It was 2014, when you became the Artistic Director of the Bludenzer Days of contemporary music and officially you would do it only until 2018. What happened?
Alexander Moosbrugger, who was the artistic director before me, had to write this big opera, so he asked me: „Do you want to take over for two years?” I said „Sure, of course!” But the board meant me to last for five years to really give my own identity to the festival. And then they extended it until 2020 and asked me to stay until 2023. It should be my 10th year as artistic director. But I did not anwer yet. It is a big pleasure, but also a lot of work because my colleagues in Bludenz are not musicians. It is a small festival in order to program it in the way I do it and this ist really hard work. But it also changed the way I think about music, also the music community. You know, you see, you look at the music community in a different way because you start to check other programs at the representation. And there this is an enormous amount of problems that our community has. I just started to wonder why they have not been addressed?
In which way does this artistic directory influence your work?
First of all, you start to understand the importance of small festivals when you direct one. They have an enormous importance because there is less pressure than at bigger festivals. So, as composer, you feel that you can take bigger risks, as there is no pressure not to “fail”. The most and best memories I have are of pieces that did not go well. Because I could really work up on those pieces how to change these things that I did not like and to ask myself: How can I make it better? How can I just address that thing that did not worked here? Of course, it also happens in big festivals. There is a lot of pressure, which I normally just do not care, but still you feel it even in the subconscious. The matter of Bludenz is to think about the relationship between composers and musicians. And because of so many requests of musicians and to preserve myself as composer I decided to only choose the composers I want to commission, and then I let them decide who they want work with,. They decide the entire project — which piece, for how many musicians, for which musicians, how long it will be, and so on. I take care of making their wish come true. This grows the bond between composers and musicians enormous and gives an impressive result: 90 percent of all the pieces that have been premiered in Bludenz since I have been there have been played so many times and made often the career of the composers like for example Michelle Lou with untitled three part construction or Sideshow by Steven Takasugi, which was commissioned by us and premiered all over the world by ensembles like Talea, Mosaik, Klangforum so many times.
Besides the practical aspect, becoming a curator also raised my attention and awareness about the problems in our new music community. Before, I was political as a citizen, but not as composer, and now I look different at the people I choose to work with.
Could you say that it is more effective or successful to share the progress and development of composition with the musicians? How does this change the result?
On the one hand composers are really composing for specific musicians, if they gave them some sounds and composers saw some techniques that really fit them. On the other beautiful hand the commitment is another one, if musicians want to work with you as composer, because there is already an established trust and you do not need to show how good you are. Even now at an age of 37 and I would say a good career, I still have to meet musicians that treat me like shit just because … I do not know why honestly. These practices make you loose confidence in yourself and this makes this job very difficult. We are making music for people, for musicians. But music is also about people. If I had to choose, I would always go with musicians that already trust me, but working with musicians you don’t know, who maybe challenge the way you write, could make you discover sounds, ways of notating your score, which you didn’t think of before. I think that the best quality a musician has, is to be curious and generous, and I love when composers and musicians get together and build something together.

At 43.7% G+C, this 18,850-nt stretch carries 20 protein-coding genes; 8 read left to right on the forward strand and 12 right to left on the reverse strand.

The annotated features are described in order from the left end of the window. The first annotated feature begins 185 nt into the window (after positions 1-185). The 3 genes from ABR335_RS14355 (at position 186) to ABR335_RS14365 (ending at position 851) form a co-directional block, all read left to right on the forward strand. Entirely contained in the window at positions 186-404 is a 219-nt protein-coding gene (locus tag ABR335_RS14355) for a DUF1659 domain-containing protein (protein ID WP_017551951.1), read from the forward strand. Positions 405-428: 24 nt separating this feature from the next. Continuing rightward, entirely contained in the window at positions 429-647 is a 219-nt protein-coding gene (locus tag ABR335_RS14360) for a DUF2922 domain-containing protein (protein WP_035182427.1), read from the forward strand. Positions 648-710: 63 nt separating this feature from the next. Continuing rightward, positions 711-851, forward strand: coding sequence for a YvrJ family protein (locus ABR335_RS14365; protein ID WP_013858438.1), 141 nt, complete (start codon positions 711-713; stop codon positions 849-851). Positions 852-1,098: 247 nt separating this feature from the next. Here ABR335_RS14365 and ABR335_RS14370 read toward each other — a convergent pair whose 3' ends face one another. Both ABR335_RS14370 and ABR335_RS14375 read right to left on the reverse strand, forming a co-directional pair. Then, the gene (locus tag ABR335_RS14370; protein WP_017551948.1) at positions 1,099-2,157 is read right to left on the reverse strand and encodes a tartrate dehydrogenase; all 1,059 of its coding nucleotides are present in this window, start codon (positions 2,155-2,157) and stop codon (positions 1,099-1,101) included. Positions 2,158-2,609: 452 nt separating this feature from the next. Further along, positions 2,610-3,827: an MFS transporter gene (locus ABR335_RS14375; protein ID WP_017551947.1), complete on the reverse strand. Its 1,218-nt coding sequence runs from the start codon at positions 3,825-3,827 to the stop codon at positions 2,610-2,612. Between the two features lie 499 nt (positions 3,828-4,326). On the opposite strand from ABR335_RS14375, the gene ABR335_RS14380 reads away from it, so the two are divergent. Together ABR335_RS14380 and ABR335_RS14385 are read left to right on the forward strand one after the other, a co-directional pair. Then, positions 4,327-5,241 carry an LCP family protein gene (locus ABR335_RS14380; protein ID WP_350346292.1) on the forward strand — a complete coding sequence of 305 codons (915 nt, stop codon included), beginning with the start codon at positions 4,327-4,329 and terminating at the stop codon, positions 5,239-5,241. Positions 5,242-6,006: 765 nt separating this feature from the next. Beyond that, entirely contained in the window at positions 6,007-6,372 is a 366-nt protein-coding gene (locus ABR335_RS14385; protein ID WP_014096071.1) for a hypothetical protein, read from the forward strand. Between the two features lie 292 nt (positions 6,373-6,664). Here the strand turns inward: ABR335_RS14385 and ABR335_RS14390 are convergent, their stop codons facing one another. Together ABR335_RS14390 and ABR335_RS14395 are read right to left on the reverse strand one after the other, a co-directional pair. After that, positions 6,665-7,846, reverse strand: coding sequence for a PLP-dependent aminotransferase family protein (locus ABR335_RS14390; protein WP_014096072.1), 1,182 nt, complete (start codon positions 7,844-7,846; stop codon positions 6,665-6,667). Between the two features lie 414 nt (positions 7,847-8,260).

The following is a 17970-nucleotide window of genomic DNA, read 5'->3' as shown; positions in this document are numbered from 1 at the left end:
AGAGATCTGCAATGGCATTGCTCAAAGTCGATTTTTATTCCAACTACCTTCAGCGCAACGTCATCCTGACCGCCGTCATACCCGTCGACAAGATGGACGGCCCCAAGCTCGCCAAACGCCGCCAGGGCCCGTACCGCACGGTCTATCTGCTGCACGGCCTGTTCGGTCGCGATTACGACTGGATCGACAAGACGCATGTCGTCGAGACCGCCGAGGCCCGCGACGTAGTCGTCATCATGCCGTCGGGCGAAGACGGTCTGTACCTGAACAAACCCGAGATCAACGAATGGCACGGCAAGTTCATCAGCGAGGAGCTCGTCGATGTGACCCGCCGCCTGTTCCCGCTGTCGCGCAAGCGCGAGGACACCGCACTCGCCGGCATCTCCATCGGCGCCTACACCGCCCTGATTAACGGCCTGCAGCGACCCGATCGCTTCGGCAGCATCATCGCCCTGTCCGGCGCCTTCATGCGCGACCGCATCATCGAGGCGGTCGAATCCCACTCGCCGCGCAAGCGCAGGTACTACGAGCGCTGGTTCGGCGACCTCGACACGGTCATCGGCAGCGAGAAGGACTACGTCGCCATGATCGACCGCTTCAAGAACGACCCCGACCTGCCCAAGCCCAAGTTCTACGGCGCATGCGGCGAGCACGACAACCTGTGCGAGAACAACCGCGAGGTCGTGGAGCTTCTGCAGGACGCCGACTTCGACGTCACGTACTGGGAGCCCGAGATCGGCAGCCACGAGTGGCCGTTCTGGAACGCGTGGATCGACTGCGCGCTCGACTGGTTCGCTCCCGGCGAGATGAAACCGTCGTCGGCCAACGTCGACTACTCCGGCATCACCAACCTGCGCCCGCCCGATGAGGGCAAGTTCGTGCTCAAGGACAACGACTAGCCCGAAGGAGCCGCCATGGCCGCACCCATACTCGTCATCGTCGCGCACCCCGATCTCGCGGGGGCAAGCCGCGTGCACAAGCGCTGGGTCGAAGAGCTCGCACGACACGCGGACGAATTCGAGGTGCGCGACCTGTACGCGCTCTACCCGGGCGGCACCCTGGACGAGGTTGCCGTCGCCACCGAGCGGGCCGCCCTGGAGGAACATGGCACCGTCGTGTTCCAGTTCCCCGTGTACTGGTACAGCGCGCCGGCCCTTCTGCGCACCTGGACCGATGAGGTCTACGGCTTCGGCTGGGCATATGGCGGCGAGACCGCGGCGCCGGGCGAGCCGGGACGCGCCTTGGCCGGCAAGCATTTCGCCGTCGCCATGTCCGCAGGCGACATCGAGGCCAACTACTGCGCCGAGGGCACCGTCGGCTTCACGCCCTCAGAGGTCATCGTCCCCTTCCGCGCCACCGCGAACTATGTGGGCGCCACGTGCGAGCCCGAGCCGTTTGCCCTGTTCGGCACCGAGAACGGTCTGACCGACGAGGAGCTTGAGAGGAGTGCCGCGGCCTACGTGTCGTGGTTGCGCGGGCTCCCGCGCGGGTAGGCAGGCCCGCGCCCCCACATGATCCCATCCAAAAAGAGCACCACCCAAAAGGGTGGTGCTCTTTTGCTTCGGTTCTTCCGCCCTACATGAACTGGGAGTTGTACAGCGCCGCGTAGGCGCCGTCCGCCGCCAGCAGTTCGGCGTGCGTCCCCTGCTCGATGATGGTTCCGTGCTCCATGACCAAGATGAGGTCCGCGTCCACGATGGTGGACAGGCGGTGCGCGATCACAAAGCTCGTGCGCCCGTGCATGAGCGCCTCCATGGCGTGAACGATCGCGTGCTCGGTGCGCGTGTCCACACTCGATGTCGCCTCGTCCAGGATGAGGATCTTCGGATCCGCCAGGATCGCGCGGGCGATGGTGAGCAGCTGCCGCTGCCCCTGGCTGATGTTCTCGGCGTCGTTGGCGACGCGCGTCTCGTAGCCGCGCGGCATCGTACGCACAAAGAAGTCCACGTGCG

Is the work or process or investigation of composing the main focus in Bludenz?
The goal is really to create relationships that push the boundaries of even just like imagining sounds, imagining time, imagining. Every year we have a competition for young composers. We are all together, we talk, we spend really five days all together and then normally one, two are chosen to write a new piece for the year after. This year one of the two composers that we choose comes from the US could not come because of this disastrous Covid-situation, but will try to come anyway. Because the best part of Bludenz is the people. Being there means exchanging informations and growing mentally.
And this is the bridge to your own composing, because you are interested in the live experience of music, which is not able to hold or to conserve …
Exactly. I think that they are just two completely different experiences. Being in a live concert means being in the music, the sound, the space. Music is an experience which goes beyond your ears. It is something that you can see and feel with your body. When my orchestra piece Moult was played at Wien Modern last year with Marin Alsop, several people came and told me afterwards they were feeling the piece here in their stomach. They were saying like it was really intense. But I do not want that you are at ease on your seat, while you experience my music. What I write is about death mostly and so I want that you feel it. Whenever you hear it on the CD, you can pause it if you are not feeling comfortable. But I want that you make the whole experience being there touching the sounds. For me music is something completely visual. It is something that you see, that you can touch. One of the artists that influenced me the most and that I am more inspired by is Christine Sun Kim. She is a sound artist and visual artists and she is deaf, since she was born, she cannot hear anything. She talks about “reclaim the ownership of sound” that, for example, in deaf culture, movement is equal to sound. So there are two different experiences of music: online, checking on Soundcloud for commissioning artists in Bludenz, and being represented and have space on Festivals like Bludenz.